Dock Lines: YachtAid Global: ‘Changing the world without changing course’
When Hurricane Odile smashed into southern Baja last September, Capt. Mark Drewelow, YachtAid Global (YAG) founder, already had plans in place. Having tracked the storm as it barreled towards Baja he alerted his network of nearby superyacht captains asking for help delivering emergency supplies to the devastated region.
M5, a 247-foot sailing yacht docked in Puerto Vallarta, responded, agreeing to transport relief supplies YAG had purchased, as well as make and deliver fresh water.
“We’d been talking to the skipper for about a year about helping YAG. It was a delicate situation. We’d had contact on the ground in Cabo but then lost all communications. The plan was to go there within 36 hours (post-hurricane) but Cabo security had broken down. Instead we diverted to La Paz. Through our contacts ashore we arranged for tanker trucks to pick up the water and take it to hospitals throughout the region which were running out of water,” Drewelow explained.
I first heard about M5’s prompt arrival with thousands of gallons of water, food and building repair materials from Gabriel Ley, dockmaster of La Paz’s Marina Costa Baja. Four months after the hurricane, his face still radiated appreciation for M5’s recovery contributions and her crew’s generosity.
Calex, owned by Dave Wilson of Orange County, Seven Js and other superyachts in the region also joined in delivering additional donations YAG secured.
YAG is the charitable arm of Drewelow’s yacht support agency C2C which provides logistical support to superyachts operating in the Pacific. Drewelow developed the idea for Encinitas-based YAG while traveling to remote parts of the world during his 10 years as captain of the superyacht Dorothea.
“We were always conscious about giving back to the people through the maritime industry,” he said.
After moving onshore and starting his business in 2003 he saw the opportunity to connect the desperate need for humanitarian assistance he witnessed with the charitable instincts of many fellow superyacht owners, skippers and crews.
One of the greatest challenges in using superyachts for disaster relief is credibility, he explained. Many, including some local officials in disaster-hit regions, view them as rich men’s toys.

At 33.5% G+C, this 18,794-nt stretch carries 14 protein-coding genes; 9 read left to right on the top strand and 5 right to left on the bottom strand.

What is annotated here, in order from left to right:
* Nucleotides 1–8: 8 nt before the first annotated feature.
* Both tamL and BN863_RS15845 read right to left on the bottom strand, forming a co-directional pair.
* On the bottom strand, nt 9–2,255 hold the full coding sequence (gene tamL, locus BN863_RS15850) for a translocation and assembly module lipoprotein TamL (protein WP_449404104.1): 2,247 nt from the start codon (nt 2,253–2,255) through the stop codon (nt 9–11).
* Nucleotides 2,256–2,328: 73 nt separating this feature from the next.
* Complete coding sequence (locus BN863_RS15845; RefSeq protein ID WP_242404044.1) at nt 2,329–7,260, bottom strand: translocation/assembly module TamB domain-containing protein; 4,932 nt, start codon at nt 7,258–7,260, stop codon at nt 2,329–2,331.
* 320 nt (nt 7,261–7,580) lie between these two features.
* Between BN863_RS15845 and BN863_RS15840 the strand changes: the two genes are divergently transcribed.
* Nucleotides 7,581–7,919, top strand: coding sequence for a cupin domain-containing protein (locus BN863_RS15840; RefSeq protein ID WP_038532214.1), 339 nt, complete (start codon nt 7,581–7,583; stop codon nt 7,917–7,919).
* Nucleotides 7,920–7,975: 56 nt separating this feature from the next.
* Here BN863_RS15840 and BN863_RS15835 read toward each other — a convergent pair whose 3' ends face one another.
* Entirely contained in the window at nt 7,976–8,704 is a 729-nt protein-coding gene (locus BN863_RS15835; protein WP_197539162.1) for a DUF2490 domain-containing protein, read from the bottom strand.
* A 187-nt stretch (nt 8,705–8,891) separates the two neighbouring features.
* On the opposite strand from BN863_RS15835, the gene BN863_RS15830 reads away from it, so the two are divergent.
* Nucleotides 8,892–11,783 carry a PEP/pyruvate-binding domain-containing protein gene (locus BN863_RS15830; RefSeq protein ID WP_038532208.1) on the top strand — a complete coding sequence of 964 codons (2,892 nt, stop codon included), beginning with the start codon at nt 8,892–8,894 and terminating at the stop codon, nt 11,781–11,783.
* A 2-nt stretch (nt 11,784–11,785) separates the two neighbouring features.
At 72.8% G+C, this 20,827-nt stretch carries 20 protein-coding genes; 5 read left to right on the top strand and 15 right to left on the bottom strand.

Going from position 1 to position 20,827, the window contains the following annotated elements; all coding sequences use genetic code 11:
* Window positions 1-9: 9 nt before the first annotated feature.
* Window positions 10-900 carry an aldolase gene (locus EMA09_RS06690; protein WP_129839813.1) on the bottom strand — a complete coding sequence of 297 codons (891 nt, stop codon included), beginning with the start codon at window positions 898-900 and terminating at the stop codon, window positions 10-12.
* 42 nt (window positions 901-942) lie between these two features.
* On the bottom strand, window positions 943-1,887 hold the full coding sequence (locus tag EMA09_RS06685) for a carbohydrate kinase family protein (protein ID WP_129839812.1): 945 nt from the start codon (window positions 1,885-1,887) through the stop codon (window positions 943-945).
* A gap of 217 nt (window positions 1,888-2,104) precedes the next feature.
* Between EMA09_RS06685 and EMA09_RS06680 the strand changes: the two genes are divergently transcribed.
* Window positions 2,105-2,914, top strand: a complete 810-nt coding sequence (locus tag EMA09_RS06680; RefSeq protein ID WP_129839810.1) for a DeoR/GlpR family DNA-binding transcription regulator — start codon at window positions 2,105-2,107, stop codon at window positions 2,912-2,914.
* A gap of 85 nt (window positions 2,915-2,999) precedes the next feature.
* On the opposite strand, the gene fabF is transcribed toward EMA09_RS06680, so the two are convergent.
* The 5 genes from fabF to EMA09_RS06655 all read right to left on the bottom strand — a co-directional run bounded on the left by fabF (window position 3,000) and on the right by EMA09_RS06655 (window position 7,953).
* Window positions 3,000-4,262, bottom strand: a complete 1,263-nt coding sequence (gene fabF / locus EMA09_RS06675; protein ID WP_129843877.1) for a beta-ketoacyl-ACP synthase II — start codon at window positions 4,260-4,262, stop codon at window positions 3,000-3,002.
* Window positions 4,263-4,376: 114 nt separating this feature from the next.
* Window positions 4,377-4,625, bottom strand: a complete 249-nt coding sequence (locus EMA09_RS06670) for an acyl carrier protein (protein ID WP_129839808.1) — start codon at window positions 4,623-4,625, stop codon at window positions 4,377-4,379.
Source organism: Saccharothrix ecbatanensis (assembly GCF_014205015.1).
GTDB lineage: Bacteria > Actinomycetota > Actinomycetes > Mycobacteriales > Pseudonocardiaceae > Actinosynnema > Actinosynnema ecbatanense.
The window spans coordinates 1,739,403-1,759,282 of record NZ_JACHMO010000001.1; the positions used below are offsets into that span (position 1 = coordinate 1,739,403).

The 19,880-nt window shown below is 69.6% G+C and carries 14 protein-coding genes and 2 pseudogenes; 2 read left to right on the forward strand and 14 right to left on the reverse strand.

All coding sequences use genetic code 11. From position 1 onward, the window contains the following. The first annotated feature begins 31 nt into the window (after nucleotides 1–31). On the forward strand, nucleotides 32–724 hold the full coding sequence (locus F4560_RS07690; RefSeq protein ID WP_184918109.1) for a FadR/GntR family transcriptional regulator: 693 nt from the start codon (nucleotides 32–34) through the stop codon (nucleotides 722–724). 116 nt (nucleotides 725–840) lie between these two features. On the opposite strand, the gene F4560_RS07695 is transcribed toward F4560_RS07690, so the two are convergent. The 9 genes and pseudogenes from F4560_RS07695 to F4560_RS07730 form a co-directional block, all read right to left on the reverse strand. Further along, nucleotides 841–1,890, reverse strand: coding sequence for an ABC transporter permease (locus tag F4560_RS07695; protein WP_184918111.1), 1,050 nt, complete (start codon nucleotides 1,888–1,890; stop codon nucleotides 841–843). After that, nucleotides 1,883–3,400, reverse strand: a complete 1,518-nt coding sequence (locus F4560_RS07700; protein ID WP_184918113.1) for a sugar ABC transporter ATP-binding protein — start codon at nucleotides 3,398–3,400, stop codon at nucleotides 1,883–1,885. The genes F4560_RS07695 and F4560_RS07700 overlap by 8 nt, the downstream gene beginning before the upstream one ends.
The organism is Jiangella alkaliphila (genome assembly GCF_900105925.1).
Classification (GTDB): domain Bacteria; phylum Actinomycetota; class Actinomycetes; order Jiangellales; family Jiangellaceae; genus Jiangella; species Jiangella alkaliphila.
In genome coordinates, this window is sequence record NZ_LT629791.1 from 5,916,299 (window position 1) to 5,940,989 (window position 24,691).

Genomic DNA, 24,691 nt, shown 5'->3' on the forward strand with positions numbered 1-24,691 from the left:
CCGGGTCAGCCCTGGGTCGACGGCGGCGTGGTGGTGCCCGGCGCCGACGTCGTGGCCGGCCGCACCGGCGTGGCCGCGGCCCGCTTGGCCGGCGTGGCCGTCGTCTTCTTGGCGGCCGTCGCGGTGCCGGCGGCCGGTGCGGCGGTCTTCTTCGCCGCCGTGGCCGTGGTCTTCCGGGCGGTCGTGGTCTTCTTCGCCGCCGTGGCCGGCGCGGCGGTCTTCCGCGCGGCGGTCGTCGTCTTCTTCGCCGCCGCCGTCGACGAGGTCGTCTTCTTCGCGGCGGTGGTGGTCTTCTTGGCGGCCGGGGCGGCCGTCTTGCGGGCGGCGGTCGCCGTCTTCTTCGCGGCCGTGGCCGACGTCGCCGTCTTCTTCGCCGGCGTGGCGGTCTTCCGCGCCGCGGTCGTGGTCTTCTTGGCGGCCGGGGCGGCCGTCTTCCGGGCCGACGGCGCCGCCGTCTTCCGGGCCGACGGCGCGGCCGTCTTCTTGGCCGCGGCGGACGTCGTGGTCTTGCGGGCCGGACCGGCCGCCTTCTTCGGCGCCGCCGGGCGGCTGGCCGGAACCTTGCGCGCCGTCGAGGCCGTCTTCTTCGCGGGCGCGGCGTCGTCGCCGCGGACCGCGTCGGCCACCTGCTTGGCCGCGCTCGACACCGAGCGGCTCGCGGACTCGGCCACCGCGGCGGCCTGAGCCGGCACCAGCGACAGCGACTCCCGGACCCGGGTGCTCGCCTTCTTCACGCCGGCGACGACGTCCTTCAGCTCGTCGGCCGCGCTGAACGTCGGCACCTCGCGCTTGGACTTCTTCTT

In contrast Drewelow sees self-contained disaster relief vessels, able to deliver essentials for recovery —power, water, food, communications, medical assistance and cargo — and capable of operating without outside support in devastated areas otherwise unreachable. Superyachts excel at delivering humanitarian assistance that difficult “last mile” in isolated locales.
If Hurricane Odile and earlier work showed the value of YAG’s relief efforts, category 5 Cyclone Pam, which last March decimated the 80-island South Pacific nation of Vanuatu, flattening trees, housing and crops, demonstrated YAG’s competence and the viability of superyacht assistance.
With 10 days’ warning, Drewelow and New Zealand-based colleagues assembled and loaded the 240-foot Dragonfly and 168-foot Umbra with disaster supplies, including roofing materials and water, plus medical and search and rescue teams. The nimble superyachts provided assistance to remote outer islands accessible only by sea.
Dragonfly’s skilled crew provided something else especially significant: they conducted needs assessments while delivering assistance. Such tasks are usually undertaken by non-governmental organizations (NGOs) which determine what help is most needed in affected areas.
“After a disaster, there’s a big gap before NGOs can make a needs assessment. If properly trained the yacht captain and crew can do assessments and short-circuit the process. Big NGOs realize YAG can do this without putting their people on the ground,” expediting delivery of most urgent assistance, he explained.
Drewelow, passionate about his world-wide humanitarian work, is just reaching his stride with YAG. Expect innovative programs taking the organization to higher levels.
To learn more, visit yachtaidglobal.org.